A decade of research figuring out how wasps navigate could help drones and self-piloting robots fly smarter, researchers in Australia claim, having concluded that once again nature has proved itself smarter than human inventors. The team examined the flight behaviors of ground-nesting wasps, which can fly significant distances but still find their way back home after foraging.
As you might expect when you’re dealing with relatively tiny insects – not to mention when those insects pack a sting – it’s not entirely straightforward figuring out why they behave the way they do. To get to the bottom of the navigation question, the team created a virtual wasp by monitoring the insects’ eye movements with high-speed stereo cameras.
Those 3D models allowed them to track and assess what information the wasps were taking in as they fly, and judge why that was the case.
What became clear is that wasp behavior also differs significantly from other insects, predominantly because their nests are under the ground rather than above.
Honeybees, for instance, only ever carry out a single reconnaissance flight that’s used to familiarize the location of their nest, and against which every other journey is compared. In contrast, the wasps do a learning flight once a day, which helps protect them against any changes in the environment that could have occurred overnight.
The memory of that daily flight is then compared to what the wasp sees on subsequent trips, skirting left and right in arcs accordingly so as to bring them in to land more accurately. By using a fresher record of the ground around the nest’s entrance, meanwhile, those same features can be used to help identify their front door.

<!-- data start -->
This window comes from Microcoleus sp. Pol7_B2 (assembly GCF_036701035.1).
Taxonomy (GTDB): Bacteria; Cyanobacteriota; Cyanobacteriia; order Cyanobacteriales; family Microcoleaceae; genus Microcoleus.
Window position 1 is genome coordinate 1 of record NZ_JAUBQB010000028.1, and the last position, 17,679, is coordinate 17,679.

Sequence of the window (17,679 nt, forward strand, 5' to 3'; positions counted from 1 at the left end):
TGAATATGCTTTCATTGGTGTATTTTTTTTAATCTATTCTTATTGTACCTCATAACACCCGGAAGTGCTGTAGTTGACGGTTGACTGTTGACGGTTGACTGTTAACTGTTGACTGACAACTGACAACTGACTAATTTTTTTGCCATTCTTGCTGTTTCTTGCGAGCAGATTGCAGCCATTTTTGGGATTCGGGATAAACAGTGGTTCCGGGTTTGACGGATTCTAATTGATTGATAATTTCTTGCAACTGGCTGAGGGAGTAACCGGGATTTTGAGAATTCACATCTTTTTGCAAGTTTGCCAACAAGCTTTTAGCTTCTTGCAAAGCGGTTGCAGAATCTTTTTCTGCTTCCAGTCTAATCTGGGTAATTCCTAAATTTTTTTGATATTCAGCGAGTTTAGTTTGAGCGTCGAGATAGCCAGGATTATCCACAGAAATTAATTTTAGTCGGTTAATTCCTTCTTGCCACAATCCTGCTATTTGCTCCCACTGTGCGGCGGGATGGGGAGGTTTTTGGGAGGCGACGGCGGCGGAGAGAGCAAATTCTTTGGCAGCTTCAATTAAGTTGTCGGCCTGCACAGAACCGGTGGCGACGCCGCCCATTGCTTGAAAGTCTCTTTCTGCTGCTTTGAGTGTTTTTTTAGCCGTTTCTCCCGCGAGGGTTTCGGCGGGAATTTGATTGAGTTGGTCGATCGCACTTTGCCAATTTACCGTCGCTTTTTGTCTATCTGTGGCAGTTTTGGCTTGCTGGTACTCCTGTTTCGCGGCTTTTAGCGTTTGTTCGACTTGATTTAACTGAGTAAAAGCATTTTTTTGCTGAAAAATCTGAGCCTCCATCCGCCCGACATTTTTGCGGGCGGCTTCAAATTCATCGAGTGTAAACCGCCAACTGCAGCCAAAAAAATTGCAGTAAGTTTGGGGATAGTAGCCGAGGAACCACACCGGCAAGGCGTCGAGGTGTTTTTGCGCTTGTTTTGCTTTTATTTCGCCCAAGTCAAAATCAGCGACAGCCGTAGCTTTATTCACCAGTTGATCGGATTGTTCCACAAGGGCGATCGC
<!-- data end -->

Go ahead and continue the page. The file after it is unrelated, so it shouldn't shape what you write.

“The learning and homing abilities of wasps make them smarter than anything humans know how to build,” Professor Jochen Zeil of The Australian National University said of the findings, though he points out that doesn’t mean we can’t borrow some of the insects’ talents.
For instance, rather than memorizing a large amount of information from a narrow field of view, the wasps have more panoramic vision that sees a broad swathe of the world around them but at much lower resolution. That could have significant cost and processing implications when picking out autonomous drone cameras.
“Roboticists look to replace expensive high resolution cameras and reduce power consumption without losing information that is crucial for visual navigation and our research could help with this,” Professor Zeil argues.
It’s not the first time that insect biology has helped shape future robots. Earlier this month, researchers suggested that future search & rescue operations could be assisted with a robo-cockroach, using a special flexing body structure that would be able to squeeze into tight spaces without compromising on performance.
Last year, meanwhile, German firm Festo demonstrated robotic butterflies that could fly in dense groups without colliding.